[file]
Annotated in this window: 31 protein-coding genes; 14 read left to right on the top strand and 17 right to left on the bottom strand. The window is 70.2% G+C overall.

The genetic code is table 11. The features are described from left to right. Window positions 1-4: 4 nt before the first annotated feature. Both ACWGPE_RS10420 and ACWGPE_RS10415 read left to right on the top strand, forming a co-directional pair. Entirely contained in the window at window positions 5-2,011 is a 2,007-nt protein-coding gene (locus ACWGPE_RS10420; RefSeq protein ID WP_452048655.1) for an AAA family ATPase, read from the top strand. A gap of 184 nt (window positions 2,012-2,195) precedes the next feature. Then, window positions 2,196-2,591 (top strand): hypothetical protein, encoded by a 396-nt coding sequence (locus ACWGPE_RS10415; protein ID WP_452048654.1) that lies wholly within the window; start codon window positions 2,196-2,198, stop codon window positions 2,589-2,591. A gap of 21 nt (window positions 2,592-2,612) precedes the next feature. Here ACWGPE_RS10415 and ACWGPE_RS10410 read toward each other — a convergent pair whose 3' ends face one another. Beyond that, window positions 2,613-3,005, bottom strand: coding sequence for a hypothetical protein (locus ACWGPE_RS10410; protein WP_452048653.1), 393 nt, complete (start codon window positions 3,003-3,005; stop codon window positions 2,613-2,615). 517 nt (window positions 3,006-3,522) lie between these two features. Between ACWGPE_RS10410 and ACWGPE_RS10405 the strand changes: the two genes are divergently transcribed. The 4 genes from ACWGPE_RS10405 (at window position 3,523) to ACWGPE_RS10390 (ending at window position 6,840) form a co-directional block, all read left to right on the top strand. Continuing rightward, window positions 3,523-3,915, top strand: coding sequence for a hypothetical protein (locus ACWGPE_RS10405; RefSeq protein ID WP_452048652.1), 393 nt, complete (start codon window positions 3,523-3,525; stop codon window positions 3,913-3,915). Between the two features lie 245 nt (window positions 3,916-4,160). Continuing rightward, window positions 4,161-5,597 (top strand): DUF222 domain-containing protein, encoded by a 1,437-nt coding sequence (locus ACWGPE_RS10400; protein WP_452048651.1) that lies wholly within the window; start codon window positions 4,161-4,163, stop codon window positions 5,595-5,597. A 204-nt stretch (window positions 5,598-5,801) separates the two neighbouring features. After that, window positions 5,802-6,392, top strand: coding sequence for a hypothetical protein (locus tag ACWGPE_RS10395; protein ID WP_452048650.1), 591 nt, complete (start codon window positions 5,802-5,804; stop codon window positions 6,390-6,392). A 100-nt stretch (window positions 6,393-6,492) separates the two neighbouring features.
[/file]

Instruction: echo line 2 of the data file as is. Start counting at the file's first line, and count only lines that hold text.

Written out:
The genetic code is table 11. The features are described from left to right. Window positions 1-4: 4 nt before the first annotated feature. Both ACWGPE_RS10420 and ACWGPE_RS10415 read left to right on the top strand, forming a co-directional pair. Entirely contained in the window at window positions 5-2,011 is a 2,007-nt protein-coding gene (locus ACWGPE_RS10420; RefSeq protein ID WP_452048655.1) for an AAA family ATPase, read from the top strand. A gap of 184 nt (window positions 2,012-2,195) precedes the next feature. Then, window positions 2,196-2,591 (top strand): hypothetical protein, encoded by a 396-nt coding sequence (locus ACWGPE_RS10415; protein ID WP_452048654.1) that lies wholly within the window; start codon window positions 2,196-2,198, stop codon window positions 2,589-2,591. A gap of 21 nt (window positions 2,592-2,612) precedes the next feature. Here ACWGPE_RS10415 and ACWGPE_RS10410 read toward each other — a convergent pair whose 3' ends face one another. Beyond that, window positions 2,613-3,005, bottom strand: coding sequence for a hypothetical protein (locus ACWGPE_RS10410; protein WP_452048653.1), 393 nt, complete (start codon window positions 3,003-3,005; stop codon window positions 2,613-2,615). 517 nt (window positions 3,006-3,522) lie between these two features. Between ACWGPE_RS10410 and ACWGPE_RS10405 the strand changes: the two genes are divergently transcribed. The 4 genes from ACWGPE_RS10405 (at window position 3,523) to ACWGPE_RS10390 (ending at window position 6,840) form a co-directional block, all read left to right on the top strand. Continuing rightward, window positions 3,523-3,915, top strand: coding sequence for a hypothetical protein (locus ACWGPE_RS10405; RefSeq protein ID WP_452048652.1), 393 nt, complete (start codon window positions 3,523-3,525; stop codon window positions 3,913-3,915). Between the two features lie 245 nt (window positions 3,916-4,160). Continuing rightward, window positions 4,161-5,597 (top strand): DUF222 domain-containing protein, encoded by a 1,437-nt coding sequence (locus ACWGPE_RS10400; protein WP_452048651.1) that lies wholly within the window; start codon window positions 4,161-4,163, stop codon window positions 5,595-5,597. A 204-nt stretch (window positions 5,598-5,801) separates the two neighbouring features. After that, window positions 5,802-6,392, top strand: coding sequence for a hypothetical protein (locus tag ACWGPE_RS10395; protein ID WP_452048650.1), 591 nt, complete (start codon window positions 5,802-5,804; stop codon window positions 6,390-6,392). A 100-nt stretch (window positions 6,393-6,492) separates the two neighbouring features.